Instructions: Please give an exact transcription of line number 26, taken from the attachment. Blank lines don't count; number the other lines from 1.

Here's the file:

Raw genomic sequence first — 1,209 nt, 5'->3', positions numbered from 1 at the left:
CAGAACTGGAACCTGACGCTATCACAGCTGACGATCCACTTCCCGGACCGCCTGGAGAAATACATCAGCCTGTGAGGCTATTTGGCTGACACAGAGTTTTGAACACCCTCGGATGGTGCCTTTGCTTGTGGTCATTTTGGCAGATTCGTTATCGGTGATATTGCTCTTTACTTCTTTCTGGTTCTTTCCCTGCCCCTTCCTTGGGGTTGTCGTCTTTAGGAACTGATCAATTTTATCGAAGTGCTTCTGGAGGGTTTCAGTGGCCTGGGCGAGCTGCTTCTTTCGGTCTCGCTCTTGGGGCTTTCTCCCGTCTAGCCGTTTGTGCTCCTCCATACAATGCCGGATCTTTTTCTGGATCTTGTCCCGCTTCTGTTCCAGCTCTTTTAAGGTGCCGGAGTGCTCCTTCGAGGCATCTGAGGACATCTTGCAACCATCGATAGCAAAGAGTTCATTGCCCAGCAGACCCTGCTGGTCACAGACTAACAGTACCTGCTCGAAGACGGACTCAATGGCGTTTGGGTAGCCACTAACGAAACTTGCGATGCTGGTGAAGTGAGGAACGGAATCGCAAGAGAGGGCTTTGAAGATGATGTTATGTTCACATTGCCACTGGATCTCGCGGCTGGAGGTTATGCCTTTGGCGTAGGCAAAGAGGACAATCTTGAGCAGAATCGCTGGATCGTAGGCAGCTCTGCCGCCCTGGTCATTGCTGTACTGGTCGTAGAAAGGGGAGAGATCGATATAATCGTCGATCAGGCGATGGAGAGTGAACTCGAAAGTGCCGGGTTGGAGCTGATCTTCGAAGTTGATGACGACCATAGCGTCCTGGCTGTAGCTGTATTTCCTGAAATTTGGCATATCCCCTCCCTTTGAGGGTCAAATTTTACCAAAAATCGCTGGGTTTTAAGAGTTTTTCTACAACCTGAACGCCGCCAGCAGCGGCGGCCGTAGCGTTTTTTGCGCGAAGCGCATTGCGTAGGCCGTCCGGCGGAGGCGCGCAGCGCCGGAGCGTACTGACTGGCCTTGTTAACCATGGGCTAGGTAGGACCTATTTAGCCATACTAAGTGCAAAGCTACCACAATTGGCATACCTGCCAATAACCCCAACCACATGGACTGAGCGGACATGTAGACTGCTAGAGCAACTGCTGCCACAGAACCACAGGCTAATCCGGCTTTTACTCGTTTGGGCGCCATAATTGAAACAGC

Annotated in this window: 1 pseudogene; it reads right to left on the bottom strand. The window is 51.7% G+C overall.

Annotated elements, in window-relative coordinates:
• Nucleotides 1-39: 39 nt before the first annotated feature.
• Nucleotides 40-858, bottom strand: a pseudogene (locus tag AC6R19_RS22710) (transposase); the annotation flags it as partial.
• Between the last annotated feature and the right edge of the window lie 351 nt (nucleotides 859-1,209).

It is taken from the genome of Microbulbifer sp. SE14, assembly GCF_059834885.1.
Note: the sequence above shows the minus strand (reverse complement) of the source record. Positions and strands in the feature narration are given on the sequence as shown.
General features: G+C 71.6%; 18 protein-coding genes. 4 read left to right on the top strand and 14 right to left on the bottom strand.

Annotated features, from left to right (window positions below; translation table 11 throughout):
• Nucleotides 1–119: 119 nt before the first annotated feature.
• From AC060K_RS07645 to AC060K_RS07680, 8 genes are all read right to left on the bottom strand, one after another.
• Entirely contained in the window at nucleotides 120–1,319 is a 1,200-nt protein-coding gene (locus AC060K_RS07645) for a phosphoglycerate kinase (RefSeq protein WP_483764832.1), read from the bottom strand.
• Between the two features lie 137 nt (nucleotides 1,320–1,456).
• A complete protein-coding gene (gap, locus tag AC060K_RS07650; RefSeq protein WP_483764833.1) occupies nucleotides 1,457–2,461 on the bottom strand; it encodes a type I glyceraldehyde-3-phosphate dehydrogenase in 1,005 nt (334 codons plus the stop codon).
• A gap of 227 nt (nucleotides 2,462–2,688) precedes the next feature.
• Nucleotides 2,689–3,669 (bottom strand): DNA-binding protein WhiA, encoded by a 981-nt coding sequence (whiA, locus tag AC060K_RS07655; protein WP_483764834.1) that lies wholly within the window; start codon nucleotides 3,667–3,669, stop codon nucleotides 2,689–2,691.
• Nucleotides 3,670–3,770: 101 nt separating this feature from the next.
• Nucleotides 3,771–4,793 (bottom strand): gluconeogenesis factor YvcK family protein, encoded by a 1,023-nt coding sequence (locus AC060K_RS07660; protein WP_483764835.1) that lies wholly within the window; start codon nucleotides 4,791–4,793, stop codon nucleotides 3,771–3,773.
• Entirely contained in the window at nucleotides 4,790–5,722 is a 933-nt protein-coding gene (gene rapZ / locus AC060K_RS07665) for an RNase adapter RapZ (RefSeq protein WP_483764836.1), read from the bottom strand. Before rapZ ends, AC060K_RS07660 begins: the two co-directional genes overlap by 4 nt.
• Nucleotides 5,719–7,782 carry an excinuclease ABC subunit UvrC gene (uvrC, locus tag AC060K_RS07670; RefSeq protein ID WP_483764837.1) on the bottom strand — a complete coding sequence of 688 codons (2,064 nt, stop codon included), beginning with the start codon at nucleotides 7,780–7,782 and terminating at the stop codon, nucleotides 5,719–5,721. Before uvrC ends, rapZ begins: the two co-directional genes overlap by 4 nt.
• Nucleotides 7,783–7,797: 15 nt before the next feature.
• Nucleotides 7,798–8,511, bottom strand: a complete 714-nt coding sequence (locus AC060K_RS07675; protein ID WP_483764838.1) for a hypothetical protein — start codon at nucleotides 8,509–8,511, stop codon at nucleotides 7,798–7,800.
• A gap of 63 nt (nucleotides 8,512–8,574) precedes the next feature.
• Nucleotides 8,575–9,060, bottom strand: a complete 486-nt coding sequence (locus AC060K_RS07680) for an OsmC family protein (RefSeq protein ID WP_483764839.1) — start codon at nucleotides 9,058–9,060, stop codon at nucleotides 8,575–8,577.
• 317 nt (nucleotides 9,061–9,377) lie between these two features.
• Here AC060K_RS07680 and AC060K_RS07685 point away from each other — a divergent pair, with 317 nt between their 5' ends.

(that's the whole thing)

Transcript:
• Nucleotides 8,575–9,060, bottom strand: a complete 486-nt coding sequence (locus AC060K_RS07680) for an OsmC family protein (RefSeq protein ID WP_483764839.1) — start codon at nucleotides 9,058–9,060, stop codon at nucleotides 8,575–8,577.